We all celebrate New Year’s at the same time…but not really.
This morning, by 6:00 a.m. New York time, everyone in New Zealand will have celebrated the beginning of 2024. Next, traveling westward, we could party in Japan and South Korea at 10:00 a.m. and Greece (and 30 more countries) at 5 p.m. Then finally, with its New Year’s observance at 4 a.m. (New York time) Monday, the U.S. state of Alaska is close to our last stop.
Countries can decide what time they want it to be.
As a result, on November 24, 1793, France got French Revolutionary Time. Rather logical, their new system had a 10-hour day, a 100-minute hour, and 100 seconds in each minute. Using a decimal system would have made all of their time-related math much simpler. But few people liked the logic or the need to replace all of the country’s clocks. Admitting defeat, officials ended the mandate on April 7, 1795.
Also tweaking the time but by much less, on August 15, 2015, North Korea moved its clocks back by 30 minutes. Citing Japan’s imperialism, they created a new time zone called Pyongyang Time. Within three years, though, they reverted their clocks back to where they had been.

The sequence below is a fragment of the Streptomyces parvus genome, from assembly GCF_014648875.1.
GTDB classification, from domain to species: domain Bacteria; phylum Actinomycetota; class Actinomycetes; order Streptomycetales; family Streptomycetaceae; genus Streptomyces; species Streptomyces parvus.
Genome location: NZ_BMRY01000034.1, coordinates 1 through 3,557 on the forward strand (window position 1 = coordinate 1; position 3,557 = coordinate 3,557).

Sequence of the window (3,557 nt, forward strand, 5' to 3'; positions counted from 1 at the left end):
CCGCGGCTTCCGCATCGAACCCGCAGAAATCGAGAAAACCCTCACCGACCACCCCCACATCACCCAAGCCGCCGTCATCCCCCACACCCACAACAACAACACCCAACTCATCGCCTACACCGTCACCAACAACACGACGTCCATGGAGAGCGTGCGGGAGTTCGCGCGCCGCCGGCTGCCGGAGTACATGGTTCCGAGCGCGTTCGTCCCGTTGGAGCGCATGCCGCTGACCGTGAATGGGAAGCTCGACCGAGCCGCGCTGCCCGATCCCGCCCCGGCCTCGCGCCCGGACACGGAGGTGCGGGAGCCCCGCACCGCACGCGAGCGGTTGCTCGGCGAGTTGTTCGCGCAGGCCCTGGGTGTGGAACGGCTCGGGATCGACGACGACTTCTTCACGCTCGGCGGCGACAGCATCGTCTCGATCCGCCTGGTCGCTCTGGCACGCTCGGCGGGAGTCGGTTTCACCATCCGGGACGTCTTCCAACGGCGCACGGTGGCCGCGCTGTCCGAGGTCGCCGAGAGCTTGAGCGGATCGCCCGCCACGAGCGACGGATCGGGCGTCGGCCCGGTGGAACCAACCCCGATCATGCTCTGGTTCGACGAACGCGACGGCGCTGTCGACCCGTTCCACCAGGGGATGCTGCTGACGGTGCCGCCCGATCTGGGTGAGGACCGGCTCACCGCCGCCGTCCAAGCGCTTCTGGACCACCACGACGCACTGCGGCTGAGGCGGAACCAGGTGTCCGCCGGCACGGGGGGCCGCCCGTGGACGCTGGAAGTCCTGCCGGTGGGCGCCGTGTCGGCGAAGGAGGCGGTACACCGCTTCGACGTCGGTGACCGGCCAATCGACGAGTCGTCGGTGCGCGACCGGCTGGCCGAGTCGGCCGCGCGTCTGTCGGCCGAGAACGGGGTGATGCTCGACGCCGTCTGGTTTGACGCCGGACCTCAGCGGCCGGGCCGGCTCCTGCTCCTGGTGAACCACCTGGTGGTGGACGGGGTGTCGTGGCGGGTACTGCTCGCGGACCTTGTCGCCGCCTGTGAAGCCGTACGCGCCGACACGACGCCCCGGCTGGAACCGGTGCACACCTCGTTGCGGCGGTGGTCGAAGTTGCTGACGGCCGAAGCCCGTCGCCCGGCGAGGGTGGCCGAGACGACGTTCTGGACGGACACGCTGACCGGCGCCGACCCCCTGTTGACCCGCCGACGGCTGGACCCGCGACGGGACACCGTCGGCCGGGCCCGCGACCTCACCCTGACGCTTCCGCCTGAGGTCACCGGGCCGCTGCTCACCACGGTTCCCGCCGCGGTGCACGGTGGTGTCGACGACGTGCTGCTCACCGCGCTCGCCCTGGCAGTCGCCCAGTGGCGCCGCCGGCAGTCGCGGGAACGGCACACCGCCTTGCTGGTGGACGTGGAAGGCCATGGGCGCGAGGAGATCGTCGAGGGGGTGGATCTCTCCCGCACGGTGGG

The temporary difference between North and South Korean time:
Most of India has one time zone as does China. By contrast, in the U.S., at 5:30 a.m. in San Francisco, the sun is not up and neither are most people. But, coordinating with New York time, work in the financial district has begun.
Our Bottom Line: Why Time is Money
Nineteenth century time zones eliminated local time to rationalize railroad schedules. In 1918, when Congress was debating a mandated time shift, farmers objected saying their cows could not be milked and their work could not begin in dark wet fields. Disagreeing, baseball team owners cheered that lighter later games would boost attendance while retailers expected more women would shop after work. And returning to North Korea, Kim Jong Un canceled Pyongyang Time in 2018 to eliminate confusion for the North Korean employees that worked for the South Koreans.
So yes, as Ben Franklin suggested, not only can we say that “Time is money,” but also as a human creation it shapes when we shop, when we sleep, when we eat…
And when we celebrate the New Year.
My sources and more: For starters, Time and Date is my go-to website for all time zone related facts. Then, after hearing about it in a podcast, I learned about the decimal day at Mental Floss and more about North Korea’s time change from The Washington Post.
Please note that several of today’s sentences were in a previous econlife post.